The Critical Study of Literature is often considered as the most difficult topic within the English Advanced course, with average marks substantially lower than the other modules. This is primarily because students in general, struggle to both analyse the text in detail, and draw out their understanding of the text to show their personal perspective of the ideas that the composer raises.
In order to analyse, understand and appreciate the text, you are required to include these three vital components within your essay:
- Distinctive Qualities of the Text
Your first approach to a text in this module is to extract the aspects that characterise the specific text-type or genre. This means that you should find specific techniques and conventions that are relevant to the textual medium. For example:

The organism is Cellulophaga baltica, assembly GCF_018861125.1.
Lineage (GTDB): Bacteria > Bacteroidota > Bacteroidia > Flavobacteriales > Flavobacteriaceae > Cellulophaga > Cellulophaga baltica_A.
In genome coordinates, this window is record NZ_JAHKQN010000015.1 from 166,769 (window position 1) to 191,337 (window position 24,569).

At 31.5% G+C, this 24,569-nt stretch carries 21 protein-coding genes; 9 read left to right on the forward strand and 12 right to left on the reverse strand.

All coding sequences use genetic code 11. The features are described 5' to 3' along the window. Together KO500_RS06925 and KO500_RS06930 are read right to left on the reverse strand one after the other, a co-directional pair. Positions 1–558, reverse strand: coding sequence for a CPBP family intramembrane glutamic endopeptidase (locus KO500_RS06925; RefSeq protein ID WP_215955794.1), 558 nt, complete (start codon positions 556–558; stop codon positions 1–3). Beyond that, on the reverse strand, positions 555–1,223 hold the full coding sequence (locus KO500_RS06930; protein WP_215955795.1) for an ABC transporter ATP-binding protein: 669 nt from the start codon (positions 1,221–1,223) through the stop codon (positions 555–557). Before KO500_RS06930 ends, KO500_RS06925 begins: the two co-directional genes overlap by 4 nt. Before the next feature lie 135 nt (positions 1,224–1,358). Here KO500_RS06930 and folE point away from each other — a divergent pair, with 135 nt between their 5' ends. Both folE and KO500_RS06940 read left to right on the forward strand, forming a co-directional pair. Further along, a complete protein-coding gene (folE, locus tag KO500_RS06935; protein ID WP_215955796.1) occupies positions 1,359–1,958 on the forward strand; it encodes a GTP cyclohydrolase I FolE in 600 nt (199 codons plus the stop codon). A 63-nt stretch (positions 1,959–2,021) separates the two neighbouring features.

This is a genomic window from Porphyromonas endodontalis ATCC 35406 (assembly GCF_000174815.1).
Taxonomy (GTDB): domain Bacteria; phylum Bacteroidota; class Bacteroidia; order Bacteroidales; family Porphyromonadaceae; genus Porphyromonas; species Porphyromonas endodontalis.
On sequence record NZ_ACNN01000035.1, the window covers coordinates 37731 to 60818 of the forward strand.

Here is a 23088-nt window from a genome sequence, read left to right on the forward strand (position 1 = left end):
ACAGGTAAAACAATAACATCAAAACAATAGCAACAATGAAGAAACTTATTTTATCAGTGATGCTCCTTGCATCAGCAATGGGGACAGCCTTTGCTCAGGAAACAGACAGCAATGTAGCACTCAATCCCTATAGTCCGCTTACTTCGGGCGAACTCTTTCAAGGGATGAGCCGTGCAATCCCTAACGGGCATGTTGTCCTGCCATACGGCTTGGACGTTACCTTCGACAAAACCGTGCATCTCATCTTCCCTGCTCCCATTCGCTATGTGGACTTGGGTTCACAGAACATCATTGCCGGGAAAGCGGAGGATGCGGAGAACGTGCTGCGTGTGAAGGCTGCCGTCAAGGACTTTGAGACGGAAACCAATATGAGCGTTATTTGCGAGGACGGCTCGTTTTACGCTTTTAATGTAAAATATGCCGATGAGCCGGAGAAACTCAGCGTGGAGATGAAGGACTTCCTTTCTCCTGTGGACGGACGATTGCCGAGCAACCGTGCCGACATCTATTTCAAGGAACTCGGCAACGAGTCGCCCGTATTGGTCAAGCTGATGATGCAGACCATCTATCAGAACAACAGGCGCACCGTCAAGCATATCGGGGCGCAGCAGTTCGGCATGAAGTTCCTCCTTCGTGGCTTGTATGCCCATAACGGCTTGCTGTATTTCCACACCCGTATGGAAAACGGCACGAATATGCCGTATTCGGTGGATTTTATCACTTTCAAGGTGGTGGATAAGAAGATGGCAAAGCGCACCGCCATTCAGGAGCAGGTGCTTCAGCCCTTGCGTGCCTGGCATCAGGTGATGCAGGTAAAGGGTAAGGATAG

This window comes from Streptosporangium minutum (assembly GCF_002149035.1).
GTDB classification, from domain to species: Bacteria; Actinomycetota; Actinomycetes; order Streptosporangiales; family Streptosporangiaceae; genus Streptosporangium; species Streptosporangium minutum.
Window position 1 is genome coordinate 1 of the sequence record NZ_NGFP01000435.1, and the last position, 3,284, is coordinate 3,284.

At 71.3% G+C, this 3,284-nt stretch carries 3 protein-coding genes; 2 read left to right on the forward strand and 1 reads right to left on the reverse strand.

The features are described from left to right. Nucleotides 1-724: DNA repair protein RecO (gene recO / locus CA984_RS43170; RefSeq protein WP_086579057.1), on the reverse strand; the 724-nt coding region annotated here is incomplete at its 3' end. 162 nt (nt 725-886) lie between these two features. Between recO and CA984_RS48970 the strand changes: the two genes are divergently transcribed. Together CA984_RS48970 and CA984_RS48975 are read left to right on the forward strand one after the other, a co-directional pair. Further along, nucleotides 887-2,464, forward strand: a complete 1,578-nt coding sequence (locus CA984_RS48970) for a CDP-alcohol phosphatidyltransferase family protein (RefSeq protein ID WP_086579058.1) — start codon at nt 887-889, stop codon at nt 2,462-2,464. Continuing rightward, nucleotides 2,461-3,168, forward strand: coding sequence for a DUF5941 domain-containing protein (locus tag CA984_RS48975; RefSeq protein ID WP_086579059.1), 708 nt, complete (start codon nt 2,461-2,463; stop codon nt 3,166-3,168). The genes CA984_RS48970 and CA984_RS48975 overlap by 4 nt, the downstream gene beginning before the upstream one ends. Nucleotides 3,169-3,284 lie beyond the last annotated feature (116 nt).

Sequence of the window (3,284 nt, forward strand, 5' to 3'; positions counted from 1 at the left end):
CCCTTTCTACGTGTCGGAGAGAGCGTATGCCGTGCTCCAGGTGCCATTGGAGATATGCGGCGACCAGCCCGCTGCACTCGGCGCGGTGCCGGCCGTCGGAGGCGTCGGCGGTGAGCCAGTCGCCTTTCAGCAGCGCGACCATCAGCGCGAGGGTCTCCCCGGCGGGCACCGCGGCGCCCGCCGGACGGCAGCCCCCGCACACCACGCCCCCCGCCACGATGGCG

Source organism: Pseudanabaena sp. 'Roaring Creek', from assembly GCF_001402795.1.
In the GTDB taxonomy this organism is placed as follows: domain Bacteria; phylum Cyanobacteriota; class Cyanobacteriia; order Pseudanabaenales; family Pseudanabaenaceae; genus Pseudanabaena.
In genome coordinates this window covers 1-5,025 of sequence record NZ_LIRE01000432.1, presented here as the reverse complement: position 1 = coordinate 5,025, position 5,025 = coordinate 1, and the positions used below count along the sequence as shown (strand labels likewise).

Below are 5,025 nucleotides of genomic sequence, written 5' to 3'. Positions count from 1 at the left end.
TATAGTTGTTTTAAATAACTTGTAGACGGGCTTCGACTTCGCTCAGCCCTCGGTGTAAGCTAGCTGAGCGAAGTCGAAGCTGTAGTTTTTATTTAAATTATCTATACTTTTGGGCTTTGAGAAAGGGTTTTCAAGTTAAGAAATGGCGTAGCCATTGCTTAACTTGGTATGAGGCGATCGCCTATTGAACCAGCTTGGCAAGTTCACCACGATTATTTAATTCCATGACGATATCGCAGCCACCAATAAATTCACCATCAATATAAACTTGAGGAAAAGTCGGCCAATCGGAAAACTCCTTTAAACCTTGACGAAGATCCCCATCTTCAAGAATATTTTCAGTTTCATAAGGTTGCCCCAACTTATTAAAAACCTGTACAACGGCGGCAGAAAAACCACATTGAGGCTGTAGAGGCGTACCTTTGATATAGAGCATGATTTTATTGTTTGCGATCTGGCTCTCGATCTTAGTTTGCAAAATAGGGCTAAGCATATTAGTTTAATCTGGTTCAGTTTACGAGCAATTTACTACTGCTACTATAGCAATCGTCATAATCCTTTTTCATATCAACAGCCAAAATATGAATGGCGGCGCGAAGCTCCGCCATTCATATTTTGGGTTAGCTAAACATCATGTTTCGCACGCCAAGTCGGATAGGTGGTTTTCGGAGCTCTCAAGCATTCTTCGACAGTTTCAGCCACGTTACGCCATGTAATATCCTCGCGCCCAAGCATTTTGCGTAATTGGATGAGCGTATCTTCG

- Books: figurative devices, chapter titles
- Plays: dramatic tension, dramatic irony, soliloquies
- Films: camera shots, music, montage
- Poems: figurative devices, poetic devices (i.e. rhyme, enjambment, stanzas)
- Textual Integrity
In general, textual integrity is the unity of a text. You are required to recognise the existence of textual integrity and understand:
- How well a text is built structurally, in terms of form and language
- How the structure and content of the text creates meaning
- How the text creates value regardless of context
In this section, you need to understand why the composer’s concerns are important to audiences, i.e. Why did the composer choose to raise certain ideas to the reader? The answer to this often lies within the context or purpose of the text, whereby social concerns and values have influenced the composer.
By addressing these three components, you will be able to form an informed personal perspective to engage the reader and maximise marks.